Employers will have to meet challenging new standards on stress being
introduced before the end of the year.
The Health & Safety Executive (HSE) is to introduce work-related stress
audits in its routine health and safety inspections by the end of 2003, and
will ultimately have the power to fine organisations that fail to introduce
Cary Cooper, professor of organisational psychology and health at Umist,
said HR must play a pivotal role if employers are to meet the standards that
will cover areas such as working hours, workloads, and management style.
"Many sources of workplace stress are an HR problem. Things like
bullying at work, long hours culture, making redundancies and increasing
workloads on those left behind, glass and ethnic ceilings are all issues which
HR should be helping to address," he said.
To comply, employers must carry out a risk assessment that identifies the
stress hazards, and who might be harmed and how. They must then develop and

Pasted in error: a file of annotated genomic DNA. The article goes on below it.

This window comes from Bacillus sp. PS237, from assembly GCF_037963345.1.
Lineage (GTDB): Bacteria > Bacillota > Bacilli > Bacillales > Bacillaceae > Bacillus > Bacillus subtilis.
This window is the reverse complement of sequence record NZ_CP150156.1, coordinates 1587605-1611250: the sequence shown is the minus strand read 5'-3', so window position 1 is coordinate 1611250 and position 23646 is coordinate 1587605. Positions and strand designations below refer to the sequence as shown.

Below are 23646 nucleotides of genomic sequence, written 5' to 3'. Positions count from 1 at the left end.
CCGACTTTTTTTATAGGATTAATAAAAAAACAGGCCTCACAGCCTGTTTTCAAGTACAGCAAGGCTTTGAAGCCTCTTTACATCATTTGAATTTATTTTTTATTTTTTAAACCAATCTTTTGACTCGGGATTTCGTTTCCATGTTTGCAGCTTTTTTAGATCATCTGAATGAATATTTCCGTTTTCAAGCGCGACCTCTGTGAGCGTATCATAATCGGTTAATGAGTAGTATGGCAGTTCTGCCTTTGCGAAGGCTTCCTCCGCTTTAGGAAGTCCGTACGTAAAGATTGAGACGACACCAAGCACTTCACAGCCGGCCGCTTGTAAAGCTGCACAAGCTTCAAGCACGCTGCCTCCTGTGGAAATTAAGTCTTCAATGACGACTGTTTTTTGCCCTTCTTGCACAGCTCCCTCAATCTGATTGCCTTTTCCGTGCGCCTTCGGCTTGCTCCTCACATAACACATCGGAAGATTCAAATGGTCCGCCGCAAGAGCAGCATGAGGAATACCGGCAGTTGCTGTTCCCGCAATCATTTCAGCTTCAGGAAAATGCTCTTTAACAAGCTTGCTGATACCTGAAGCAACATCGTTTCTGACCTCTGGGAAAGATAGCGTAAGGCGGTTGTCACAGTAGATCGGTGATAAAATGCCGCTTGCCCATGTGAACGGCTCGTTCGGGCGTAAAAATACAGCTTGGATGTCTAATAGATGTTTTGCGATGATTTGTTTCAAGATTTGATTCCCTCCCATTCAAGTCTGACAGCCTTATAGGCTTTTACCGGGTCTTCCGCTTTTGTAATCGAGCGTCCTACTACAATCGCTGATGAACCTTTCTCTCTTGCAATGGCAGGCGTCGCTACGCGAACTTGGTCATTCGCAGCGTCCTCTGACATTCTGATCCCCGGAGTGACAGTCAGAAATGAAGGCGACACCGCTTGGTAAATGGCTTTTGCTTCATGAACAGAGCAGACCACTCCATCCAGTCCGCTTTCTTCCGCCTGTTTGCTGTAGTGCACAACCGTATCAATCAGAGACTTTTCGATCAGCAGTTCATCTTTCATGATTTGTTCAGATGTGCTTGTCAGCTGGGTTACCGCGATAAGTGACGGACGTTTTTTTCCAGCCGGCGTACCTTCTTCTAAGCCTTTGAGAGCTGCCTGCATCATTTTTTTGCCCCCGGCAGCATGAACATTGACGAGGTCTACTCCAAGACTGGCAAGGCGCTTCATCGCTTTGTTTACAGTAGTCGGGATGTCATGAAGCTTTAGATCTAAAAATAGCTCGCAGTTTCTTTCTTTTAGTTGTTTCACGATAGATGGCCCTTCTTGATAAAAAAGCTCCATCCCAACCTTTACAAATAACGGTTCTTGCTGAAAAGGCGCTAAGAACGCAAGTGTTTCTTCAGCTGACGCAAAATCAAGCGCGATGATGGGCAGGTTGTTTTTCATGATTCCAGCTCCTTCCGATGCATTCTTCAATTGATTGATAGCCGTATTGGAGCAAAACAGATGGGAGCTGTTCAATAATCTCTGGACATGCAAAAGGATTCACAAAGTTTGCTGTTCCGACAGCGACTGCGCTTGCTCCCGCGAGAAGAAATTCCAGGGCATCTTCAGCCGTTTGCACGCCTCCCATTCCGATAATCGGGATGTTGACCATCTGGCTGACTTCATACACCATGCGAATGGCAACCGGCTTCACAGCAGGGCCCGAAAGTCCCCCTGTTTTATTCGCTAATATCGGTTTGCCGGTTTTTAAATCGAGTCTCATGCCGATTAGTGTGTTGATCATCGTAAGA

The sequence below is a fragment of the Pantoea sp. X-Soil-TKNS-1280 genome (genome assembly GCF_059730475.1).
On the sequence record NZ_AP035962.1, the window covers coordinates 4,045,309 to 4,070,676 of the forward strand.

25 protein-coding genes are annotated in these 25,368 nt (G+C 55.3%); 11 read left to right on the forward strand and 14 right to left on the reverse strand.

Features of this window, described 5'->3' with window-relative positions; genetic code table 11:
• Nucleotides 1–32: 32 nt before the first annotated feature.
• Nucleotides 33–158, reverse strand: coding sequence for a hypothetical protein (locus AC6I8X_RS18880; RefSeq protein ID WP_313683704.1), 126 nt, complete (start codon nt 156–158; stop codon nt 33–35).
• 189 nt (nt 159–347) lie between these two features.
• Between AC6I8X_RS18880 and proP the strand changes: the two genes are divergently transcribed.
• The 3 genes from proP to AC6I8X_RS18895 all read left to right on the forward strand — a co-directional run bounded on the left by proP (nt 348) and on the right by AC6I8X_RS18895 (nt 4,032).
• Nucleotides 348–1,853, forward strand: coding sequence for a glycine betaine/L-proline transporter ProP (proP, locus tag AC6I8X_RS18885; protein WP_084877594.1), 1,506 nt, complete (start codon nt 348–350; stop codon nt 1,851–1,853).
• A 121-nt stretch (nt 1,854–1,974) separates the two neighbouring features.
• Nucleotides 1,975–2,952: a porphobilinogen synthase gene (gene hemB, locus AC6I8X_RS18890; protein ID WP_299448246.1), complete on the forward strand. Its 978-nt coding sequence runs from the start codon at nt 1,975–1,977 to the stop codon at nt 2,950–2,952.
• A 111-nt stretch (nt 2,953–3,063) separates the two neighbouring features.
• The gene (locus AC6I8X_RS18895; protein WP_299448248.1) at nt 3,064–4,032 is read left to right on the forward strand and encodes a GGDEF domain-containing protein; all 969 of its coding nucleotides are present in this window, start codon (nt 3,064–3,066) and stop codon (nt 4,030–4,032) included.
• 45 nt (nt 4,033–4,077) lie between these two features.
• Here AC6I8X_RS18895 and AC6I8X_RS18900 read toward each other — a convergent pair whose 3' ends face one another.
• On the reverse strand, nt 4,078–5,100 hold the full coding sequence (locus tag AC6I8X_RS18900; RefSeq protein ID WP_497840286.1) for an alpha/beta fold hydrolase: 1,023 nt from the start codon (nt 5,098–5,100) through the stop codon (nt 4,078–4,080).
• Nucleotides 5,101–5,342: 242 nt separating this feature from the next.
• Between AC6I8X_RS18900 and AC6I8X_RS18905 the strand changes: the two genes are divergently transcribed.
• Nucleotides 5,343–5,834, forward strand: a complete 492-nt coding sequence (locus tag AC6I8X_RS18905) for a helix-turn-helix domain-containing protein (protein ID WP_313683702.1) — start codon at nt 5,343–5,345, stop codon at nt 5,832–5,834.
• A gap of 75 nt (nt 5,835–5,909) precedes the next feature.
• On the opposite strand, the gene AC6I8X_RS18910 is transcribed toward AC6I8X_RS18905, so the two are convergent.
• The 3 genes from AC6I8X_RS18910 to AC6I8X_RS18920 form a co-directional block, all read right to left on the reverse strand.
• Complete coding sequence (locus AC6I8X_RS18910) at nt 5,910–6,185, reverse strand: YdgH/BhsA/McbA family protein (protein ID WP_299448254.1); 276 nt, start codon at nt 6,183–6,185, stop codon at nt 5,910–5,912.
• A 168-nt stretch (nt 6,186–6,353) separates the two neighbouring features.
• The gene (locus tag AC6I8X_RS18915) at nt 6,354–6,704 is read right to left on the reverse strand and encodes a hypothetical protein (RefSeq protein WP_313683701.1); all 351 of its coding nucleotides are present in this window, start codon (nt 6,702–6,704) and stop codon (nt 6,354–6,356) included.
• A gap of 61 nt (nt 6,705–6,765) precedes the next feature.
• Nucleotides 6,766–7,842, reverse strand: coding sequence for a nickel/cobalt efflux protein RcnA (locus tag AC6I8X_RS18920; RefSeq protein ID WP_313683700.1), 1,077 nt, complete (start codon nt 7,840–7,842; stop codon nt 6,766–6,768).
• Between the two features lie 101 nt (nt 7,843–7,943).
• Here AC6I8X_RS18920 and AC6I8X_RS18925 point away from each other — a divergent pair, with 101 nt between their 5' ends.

follow through an action plan.
The new standards reflect the HSE’s increasing concern about stress at work,
highlighted by its latest figures revealing that the number of days taken off
due to stress increased to 13.5 million in 2001, from 6.5 million in 1996.
The HSE is due to run a pilot project this spring before introducing the
standards following a final consultation exercise with industry bodies,
including the Chartered Institute of Personnel and Development (CIPD).
It will also be able to investigate specific complaints about stress in the
workplace raised by unions or individuals, warned Pamela Carr, occupational
health specialist for the London Chamber of Commerce and Industry.
The CIPD’s lead adviser on public policy, Diane Sinclair, said HR will have
a huge part to play in helping employers comply with the standards. "The
bulk of factors likely to be taken into account will be concerned with people
management and people development issues," she said.
Martin Hinchcliffe, HR director at Welcome Break, said: "I welcome
these new standards as encouraging best practice."
By Ben Willmott
The drivers of workplace stress
– Poorly designed/managed workload and scheduling
– Poorly designed/managed physical environment
– Lack of skill discretion/lack of decision authority
– Lack of appropriate support
– Poor management procedures for combating bullying/harassment